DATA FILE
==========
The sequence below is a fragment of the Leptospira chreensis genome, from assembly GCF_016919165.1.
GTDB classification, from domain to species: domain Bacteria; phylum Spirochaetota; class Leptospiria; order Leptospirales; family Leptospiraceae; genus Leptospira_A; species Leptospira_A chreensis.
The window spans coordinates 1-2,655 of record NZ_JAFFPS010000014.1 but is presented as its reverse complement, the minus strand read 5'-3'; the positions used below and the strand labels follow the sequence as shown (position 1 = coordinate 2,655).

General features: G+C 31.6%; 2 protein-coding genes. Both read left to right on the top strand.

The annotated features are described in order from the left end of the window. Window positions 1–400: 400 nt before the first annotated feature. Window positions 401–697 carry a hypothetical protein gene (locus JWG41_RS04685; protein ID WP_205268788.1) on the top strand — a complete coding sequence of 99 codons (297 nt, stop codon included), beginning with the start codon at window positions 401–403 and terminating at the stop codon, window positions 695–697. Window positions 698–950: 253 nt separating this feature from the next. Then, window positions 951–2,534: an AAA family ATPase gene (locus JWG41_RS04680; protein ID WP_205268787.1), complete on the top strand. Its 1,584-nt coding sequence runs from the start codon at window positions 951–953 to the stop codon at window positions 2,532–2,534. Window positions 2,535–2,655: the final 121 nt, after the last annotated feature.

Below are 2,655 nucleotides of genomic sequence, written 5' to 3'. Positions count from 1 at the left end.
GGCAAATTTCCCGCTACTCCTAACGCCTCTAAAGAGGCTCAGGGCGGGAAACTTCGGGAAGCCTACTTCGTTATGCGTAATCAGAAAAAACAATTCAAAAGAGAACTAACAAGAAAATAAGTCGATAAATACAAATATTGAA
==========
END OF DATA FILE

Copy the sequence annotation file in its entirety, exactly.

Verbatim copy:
The sequence below is a fragment of the Leptospira chreensis genome, from assembly GCF_016919165.1.
GTDB classification, from domain to species: domain Bacteria; phylum Spirochaetota; class Leptospiria; order Leptospirales; family Leptospiraceae; genus Leptospira_A; species Leptospira_A chreensis.
The window spans coordinates 1-2,655 of record NZ_JAFFPS010000014.1 but is presented as its reverse complement, the minus strand read 5'-3'; the positions used below and the strand labels follow the sequence as shown (position 1 = coordinate 2,655).

General features: G+C 31.6%; 2 protein-coding genes. Both read left to right on the top strand.

The annotated features are described in order from the left end of the window. Window positions 1–400: 400 nt before the first annotated feature. Window positions 401–697 carry a hypothetical protein gene (locus JWG41_RS04685; protein ID WP_205268788.1) on the top strand — a complete coding sequence of 99 codons (297 nt, stop codon included), beginning with the start codon at window positions 401–403 and terminating at the stop codon, window positions 695–697. Window positions 698–950: 253 nt separating this feature from the next. Then, window positions 951–2,534: an AAA family ATPase gene (locus JWG41_RS04680; protein ID WP_205268787.1), complete on the top strand. Its 1,584-nt coding sequence runs from the start codon at window positions 951–953 to the stop codon at window positions 2,532–2,534. Window positions 2,535–2,655: the final 121 nt, after the last annotated feature.

Below are 2,655 nucleotides of genomic sequence, written 5' to 3'. Positions count from 1 at the left end.
GGCAAATTTCCCGCTACTCCTAACGCCTCTAAAGAGGCTCAGGGCGGGAAACTTCGGGAAGCCTACTTCGTTATGCGTAATCAGAAAAAACAATTCAAAAGAGAACTAACAAGAAAATAAGTCGATAAATACAAATATTGAA